Merck's blockbuster asthma and allergy treatment Singulair fell off patent last year -- wiping more than 60% of revenue off the company's top line. With another expiration around the bend, the company needs to rely on a small group of growing drugs.
How will Merck recover from the crash of its titan?
Catalyst to watch
Consider this month Singulair's last hurrah. European protection against generics will lapse and leave Japan as the drug's last remaining market.
Annual sales of Singulair had spent five years over $4 billion before the U.S. expiry hit last summer. The FDA approved 10 generics that began launching right after the patent fell, causing an instantaneous sales drop that led to a rough fourth quarter. Domestic sales plummeted 97% year over year. Global sales dropped 67%, but that figure will look worse by the next quarter's report.
Europe accounted for only about 7% of Singulair's annual sales in 2011, but the loss will essentially spell the end for Singulair's earning potential. Patent protection in Japan will stay in place until 2016, but that market's even smaller than Europe.
Merck can no longer rely on Singulair's blockbuster status -- but the company has some other rising drugs to help patch that hole.
Merck's fourth quarter showed double-digit growth for the Type 2 diabetes treatments Januvia and Janumet and the HPV vaccine Gardasil.
Januvia and Janumet together brought in nearly $6 billion last year, but Januvia's the drug achieving Singulair levels of sales. But the drug could run into growing pains. Johnson & Johnson pipeline project Invokana beat Januvia in clinical trials and could receive approval in the first quarter.
Gardasil sales rose 35% last year because of patient base growth, as the CDC recommended Gardasil for men in late 2011. Merck's developing another vaccine called V503 that covers more forms of HPV. If V503 receives approval, the drug could cannibalize Gardasil's sales.
The approved drugs might help offset Singulair's loss for the time being, but Merck needs to bring some strong pipeline projects to market. But the pipeline has investors concerned about the company's future.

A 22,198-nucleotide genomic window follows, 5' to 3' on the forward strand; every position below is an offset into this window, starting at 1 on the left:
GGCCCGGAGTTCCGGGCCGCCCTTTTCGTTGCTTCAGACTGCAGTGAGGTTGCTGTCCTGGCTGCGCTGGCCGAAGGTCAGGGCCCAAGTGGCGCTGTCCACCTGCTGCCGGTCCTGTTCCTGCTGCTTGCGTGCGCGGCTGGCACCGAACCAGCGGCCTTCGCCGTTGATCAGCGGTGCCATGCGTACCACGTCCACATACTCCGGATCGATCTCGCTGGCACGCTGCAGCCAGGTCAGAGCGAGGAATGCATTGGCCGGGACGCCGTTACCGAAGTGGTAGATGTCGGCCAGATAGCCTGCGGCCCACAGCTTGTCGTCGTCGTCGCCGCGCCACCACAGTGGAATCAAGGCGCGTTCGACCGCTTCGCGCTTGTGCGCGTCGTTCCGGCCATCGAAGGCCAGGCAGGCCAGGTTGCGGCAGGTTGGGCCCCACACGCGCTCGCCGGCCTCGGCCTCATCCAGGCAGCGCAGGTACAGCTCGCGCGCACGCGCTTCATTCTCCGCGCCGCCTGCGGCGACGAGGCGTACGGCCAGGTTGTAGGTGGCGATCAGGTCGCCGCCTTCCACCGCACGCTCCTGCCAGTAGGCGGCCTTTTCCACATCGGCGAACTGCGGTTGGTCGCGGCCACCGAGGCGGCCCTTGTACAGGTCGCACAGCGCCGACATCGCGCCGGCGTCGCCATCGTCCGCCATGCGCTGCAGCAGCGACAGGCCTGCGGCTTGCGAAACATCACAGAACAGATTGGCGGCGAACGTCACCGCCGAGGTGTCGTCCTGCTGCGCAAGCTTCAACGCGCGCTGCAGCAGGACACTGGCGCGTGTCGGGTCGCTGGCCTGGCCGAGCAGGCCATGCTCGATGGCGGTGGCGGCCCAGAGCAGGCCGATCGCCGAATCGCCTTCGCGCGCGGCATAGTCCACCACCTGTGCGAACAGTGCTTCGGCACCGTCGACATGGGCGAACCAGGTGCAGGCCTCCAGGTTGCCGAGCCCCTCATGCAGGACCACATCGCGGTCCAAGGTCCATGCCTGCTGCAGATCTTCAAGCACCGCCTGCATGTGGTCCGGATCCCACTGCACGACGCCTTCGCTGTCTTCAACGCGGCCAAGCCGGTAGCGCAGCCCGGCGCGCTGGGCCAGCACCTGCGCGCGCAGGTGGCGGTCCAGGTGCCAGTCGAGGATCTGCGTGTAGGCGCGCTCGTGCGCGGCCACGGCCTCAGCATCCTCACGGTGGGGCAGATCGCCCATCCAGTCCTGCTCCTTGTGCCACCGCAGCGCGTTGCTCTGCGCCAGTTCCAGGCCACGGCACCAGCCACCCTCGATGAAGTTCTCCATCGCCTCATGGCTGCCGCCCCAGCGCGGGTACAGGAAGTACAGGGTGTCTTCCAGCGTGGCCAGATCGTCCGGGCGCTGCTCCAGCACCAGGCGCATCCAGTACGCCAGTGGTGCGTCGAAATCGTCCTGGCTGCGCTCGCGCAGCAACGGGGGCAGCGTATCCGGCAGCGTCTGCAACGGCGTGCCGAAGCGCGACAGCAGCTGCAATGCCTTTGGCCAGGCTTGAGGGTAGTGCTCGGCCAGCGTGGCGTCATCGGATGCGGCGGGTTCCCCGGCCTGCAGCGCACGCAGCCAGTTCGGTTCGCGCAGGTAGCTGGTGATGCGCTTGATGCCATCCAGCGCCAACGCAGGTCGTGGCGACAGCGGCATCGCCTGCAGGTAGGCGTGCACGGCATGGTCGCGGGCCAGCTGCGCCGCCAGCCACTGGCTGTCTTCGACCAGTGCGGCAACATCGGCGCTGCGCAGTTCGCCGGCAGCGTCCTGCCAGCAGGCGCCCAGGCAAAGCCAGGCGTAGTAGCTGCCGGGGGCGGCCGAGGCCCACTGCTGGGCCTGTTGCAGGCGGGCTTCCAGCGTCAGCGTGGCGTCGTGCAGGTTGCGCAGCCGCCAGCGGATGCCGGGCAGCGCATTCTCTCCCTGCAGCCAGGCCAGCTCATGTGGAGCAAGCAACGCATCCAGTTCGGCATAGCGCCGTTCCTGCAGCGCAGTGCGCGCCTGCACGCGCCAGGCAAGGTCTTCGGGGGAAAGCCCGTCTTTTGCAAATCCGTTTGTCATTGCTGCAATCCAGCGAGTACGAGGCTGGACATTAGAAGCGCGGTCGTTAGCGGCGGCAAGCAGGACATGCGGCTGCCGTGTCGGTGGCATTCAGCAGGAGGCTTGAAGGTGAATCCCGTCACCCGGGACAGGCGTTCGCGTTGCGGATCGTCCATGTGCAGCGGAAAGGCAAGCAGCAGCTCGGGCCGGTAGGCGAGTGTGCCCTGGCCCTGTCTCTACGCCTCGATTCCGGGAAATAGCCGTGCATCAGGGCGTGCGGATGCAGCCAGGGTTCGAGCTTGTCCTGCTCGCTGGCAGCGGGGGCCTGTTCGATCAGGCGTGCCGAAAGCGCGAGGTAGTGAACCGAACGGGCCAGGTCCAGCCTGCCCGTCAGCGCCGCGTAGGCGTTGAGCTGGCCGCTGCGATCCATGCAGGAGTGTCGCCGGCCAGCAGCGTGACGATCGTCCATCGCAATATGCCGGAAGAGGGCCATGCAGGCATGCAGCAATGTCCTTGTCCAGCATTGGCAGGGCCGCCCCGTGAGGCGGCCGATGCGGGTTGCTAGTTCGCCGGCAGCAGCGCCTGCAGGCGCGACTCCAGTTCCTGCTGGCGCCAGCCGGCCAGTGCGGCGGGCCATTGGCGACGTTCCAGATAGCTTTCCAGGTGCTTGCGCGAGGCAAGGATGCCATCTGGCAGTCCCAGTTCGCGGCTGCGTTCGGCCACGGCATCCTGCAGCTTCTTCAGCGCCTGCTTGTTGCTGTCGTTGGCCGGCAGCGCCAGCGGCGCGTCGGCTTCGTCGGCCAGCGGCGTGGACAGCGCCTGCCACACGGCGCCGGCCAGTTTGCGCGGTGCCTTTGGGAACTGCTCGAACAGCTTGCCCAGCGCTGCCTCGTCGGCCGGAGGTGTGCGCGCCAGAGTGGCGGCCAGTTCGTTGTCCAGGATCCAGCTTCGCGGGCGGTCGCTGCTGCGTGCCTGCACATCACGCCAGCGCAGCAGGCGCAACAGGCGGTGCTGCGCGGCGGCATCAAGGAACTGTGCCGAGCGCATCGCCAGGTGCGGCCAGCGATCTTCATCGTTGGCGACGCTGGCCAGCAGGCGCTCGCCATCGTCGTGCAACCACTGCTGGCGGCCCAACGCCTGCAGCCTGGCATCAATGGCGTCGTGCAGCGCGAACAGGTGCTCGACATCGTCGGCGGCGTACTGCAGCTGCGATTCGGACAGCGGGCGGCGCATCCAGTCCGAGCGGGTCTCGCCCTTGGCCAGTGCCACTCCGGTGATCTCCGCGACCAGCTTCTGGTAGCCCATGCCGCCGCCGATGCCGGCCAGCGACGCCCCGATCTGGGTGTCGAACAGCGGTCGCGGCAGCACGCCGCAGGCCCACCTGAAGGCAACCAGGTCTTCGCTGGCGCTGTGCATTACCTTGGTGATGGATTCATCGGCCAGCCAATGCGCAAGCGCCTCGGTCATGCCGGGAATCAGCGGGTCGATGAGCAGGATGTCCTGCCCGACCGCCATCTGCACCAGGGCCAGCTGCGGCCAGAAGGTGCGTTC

Merck recently disappointed investors with a delay for osteoporosis hopeful Odanacatib. A late-stage trial had ended early because the drug had already proved effective. But Merck wants to wait out another trial's results before it pushes for approval, bumping Odanacatib's timeline back to 2014.
Merck's pipeline has proved inconsistent as drugs continue to fall out of contention. The latest falter came late last year, when Merck said it wouldn't seek U.S. approval for promising cholesterol candidate Tredaptive. The drug had proved ineffective and possibly harmful in a late-stage study.
But there are bright spots. My personal pick remains suvorexant for insomnia. Suvorexant offers a better safety profile than previous medications such as Sanofi's Ambien, which has potentially dangerous side effects such as sleepwalking or even driving in one's sleep. The side effects prompted the FDA last month to recommend lower doses of any drug containing Ambien's active ingredient. If patients find Merck's drug to be effective and safer, suvorexant could slingshot to the front of the market.
Foolish final thoughts
Everyone knew the Singulair patent expiration was coming, but the sales did drop off a bit faster than expected. Merck has several other strong drugs in the product portfolio, and I'll dive deeper into each candidate later this week. But concerned investors should also watch the pipeline for better signs of life.
Can Merck beat the patent cliff?
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The article Merck's Crash of a Titan originally appeared on Fool.com.
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